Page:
A North Texas father, who did not want to be identified, cringes every time he sees the Texas Department of Public Safety website that features sex offenders. The man's son has been listed on the site for almost two decades as a sex offender. "The charges of exposing himself to a child were not true", he says. "People don't realize how this information destroys the life of that person, and members of the family too."

Sex offenders are bracing to hand over more sensitive information, if a plan being pushed by a Plano Senator gets the green light from the legislature. Republican Florence Shapiro wants to require registered sex offenders to hand over cell phone numbers, email addresses and online screen names to the state. Shapiro says the move will help protect children online. "Some children are on the internet all the time," says Shapiro. "We need to remove the secrecy that sex offenders love and keep our children safe," he says.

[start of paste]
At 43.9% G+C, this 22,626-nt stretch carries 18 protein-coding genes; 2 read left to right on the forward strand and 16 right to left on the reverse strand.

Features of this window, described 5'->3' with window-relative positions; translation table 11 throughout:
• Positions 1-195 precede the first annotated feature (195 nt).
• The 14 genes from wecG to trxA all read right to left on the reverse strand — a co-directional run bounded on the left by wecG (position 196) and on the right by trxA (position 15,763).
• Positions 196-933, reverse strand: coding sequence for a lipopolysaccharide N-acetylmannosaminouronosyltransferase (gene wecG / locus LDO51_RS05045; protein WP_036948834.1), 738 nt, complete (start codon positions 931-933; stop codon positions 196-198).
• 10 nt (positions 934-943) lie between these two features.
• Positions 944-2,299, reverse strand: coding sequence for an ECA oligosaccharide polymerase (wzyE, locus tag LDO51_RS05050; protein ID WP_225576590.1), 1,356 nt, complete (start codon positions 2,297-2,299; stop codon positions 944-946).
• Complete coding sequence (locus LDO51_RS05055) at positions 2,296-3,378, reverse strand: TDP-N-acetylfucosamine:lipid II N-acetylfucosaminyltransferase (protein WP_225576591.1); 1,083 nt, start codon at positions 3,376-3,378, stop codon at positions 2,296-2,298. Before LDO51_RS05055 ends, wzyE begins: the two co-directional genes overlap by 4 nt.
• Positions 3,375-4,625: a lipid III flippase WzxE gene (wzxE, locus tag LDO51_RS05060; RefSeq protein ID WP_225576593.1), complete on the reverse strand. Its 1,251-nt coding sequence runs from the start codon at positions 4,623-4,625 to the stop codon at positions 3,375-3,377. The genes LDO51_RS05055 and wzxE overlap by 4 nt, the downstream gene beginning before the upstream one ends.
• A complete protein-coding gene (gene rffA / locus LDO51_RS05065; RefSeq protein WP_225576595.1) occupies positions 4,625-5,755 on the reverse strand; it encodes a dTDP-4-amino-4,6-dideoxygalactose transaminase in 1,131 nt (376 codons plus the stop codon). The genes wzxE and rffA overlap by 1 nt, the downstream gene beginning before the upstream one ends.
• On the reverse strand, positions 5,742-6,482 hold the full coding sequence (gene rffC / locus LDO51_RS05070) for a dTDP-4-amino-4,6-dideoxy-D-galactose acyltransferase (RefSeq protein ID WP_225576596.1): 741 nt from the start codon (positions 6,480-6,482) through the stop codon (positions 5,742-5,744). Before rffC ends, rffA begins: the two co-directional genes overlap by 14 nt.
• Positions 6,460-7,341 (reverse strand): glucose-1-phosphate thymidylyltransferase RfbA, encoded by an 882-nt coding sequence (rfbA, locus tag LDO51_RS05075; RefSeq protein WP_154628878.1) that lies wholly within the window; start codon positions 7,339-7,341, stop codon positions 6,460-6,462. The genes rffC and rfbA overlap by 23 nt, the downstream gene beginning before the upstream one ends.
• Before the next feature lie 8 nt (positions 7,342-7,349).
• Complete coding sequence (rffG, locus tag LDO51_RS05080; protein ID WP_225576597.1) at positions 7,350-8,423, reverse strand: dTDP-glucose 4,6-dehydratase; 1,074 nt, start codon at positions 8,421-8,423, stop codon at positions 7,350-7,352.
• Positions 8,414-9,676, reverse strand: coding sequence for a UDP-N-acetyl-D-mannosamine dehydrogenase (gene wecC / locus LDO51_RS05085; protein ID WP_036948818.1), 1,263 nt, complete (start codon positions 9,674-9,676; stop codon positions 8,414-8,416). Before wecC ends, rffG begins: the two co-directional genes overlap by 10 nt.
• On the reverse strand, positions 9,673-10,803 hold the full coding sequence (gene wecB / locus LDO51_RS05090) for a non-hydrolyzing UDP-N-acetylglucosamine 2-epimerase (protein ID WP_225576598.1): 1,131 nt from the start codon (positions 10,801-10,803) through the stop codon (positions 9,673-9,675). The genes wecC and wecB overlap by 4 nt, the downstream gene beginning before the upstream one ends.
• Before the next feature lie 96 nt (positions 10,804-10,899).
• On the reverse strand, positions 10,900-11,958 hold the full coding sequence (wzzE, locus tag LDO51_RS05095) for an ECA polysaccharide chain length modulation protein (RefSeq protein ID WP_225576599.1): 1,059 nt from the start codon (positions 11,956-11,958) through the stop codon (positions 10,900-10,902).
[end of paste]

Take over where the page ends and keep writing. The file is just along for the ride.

Shapiro says thousands of sex offenders -- a recent survey showed 90,000 predators with profiles on MySpace -- frequent social networking sites, daily. The Plano Senator says if the state collects the data it can be passed along to the social networking sites, so sex offenders can be easily located and refused service.

But, the proposal is not without it's critics. Dallas Civil Rights Attorney, Michael Linz says the proposal paints all sex offenders with too broad of brush. He fears it could backfire and send offenders underground. "Many of the sex offenders in the state have never harmed a child, yet their lives could be ruined if they can't find employment or a place to live," he said. Some critics argue that it's going to make it harder for sex offenders to online job searches or look for housing.

Texas' current registry requires sex offenders pass along a picture, name and address as well as other information like height and weight. "I can see why changing or upgrading that requirement could be too much information, says Grapevine Father of two, Rune Johansen. "It should be on a case by case basis as to whether there is more information required", says Johansen. But, Johansen says his wife would disagree. "She says the more, information the better". The sensitive data, unlike the current information on the website that is open for the public to see, would be seen by state officials only.